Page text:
For the 2022-2023 cocoa season, which begins on October 7 in Ghana, the field price is set at 12,800 cedis ($1,248) per ton, or 825,519.18 CFA francs. This price is 21% higher than the rate set during the two previous campaigns (10,560 cedis). The announcement was made on Wednesday 05 October by the Ghanaian Minister of Agriculture, Owusu Afriyie Akoto.
Ghana, the world’s second largest cocoa producer after Ivory Coast, has increased the field price of the brown gold to mitigate the effects of the depreciation of the cedi and also improve the living conditions of producers. This increase is also intended to make up for losses due to problems in the supply of agricultural inputs.
According to the minister, this increase “is proof of the government’s commitment to ensuring a decent income for farmers and making cocoa production profitable. However, it should be noted that despite this increase, the guaranteed field price for Ivorian producers is higher than the one in effect in Ghana. While the price of a kilogram of cocoa for this season is $1.36 in Ivory Coast (900f), Ghanaian producers will have to make do with selling their raw material at $1.2. This difference in remuneration is not so small in a context where commodity prices have soared and supplies of agricultural inputs in African countries have dropped considerably as a result of the war in Ukraine. This invasion of Russia has already resulted in a 13.87% drop in Ghana’s cocoa production for the previous season, to 689,000 tons in 2021/2022, one of the lowest records in 12 years. This year, a stock of 850,000 tons is scheduled to be harvested in the English-speaking state.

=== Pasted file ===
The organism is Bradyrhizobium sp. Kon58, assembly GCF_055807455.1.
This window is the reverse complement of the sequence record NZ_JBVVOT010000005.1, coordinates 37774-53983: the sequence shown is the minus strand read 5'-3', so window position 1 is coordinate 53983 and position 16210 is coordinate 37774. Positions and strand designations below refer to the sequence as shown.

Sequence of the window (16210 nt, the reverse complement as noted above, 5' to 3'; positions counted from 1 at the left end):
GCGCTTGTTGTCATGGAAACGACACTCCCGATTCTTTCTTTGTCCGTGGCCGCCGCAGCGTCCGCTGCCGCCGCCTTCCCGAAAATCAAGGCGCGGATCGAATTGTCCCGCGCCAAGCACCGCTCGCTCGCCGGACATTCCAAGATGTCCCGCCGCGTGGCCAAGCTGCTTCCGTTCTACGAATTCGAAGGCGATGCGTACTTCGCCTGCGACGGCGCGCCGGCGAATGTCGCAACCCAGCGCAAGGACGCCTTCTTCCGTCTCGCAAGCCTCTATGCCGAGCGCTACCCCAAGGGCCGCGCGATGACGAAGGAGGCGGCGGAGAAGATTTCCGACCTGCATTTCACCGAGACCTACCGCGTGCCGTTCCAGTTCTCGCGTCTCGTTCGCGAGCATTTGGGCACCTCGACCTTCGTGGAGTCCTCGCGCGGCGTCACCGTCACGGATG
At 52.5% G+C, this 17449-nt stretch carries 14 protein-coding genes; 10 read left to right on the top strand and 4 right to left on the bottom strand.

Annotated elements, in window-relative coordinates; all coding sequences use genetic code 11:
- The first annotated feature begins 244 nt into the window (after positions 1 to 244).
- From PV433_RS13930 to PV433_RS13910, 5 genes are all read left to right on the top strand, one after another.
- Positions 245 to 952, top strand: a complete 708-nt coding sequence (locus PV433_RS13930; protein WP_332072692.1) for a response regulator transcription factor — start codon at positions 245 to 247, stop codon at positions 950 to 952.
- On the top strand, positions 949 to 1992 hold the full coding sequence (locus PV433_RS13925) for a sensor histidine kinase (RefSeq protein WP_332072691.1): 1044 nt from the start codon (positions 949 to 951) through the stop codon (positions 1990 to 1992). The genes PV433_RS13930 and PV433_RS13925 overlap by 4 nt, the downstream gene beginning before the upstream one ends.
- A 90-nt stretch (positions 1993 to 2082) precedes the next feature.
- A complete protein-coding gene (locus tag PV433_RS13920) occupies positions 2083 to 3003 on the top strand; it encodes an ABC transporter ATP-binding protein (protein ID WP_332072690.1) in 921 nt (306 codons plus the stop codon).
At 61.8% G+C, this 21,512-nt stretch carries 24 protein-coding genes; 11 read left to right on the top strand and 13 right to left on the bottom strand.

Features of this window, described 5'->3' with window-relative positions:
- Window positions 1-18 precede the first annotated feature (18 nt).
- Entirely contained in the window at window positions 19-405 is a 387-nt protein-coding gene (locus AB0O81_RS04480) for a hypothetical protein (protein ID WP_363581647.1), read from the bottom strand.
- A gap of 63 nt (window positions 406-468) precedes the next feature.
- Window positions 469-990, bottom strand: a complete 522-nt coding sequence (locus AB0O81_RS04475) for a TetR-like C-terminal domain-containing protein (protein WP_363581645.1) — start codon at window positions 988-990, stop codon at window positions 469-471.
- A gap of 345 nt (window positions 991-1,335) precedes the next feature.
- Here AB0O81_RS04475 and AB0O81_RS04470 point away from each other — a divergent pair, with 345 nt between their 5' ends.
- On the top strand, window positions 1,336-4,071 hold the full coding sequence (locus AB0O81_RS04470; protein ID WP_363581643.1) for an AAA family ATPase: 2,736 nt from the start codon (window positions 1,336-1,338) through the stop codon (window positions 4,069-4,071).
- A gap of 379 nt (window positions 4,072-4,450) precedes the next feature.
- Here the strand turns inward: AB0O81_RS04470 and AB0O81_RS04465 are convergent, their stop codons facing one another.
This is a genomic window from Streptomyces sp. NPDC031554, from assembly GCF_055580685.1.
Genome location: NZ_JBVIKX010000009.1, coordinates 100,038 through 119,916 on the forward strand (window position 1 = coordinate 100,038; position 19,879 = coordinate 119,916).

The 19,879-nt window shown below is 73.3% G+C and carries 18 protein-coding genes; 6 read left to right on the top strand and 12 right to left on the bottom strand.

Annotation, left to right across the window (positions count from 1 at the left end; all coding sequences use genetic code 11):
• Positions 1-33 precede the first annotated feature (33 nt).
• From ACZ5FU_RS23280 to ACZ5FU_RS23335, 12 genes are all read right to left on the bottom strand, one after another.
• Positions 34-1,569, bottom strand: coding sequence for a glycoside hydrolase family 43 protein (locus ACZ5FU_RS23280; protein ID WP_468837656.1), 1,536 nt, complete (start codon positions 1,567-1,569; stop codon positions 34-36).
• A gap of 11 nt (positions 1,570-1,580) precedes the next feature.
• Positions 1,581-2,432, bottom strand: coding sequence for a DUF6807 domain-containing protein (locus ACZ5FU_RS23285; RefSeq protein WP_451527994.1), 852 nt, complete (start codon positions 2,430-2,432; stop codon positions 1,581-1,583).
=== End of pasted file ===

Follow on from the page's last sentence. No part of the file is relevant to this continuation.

Thus, it should be noted that the world cocoa market has recorded a supply deficit during the 2021/2022 season. And for good reason; the harmattan, the violent and dry winds that blow in West Africa. This was compounded by fertilizer shortages due to the war in Ukraine, not to mention the lack of rain in the world’s two main producers. All of these factors have had a detrimental effect on the forest ecology of trees.
It should be noted that the cocoa sector in Ghana is the main driver of the agricultural sector and provides 9% of the country’s GDP.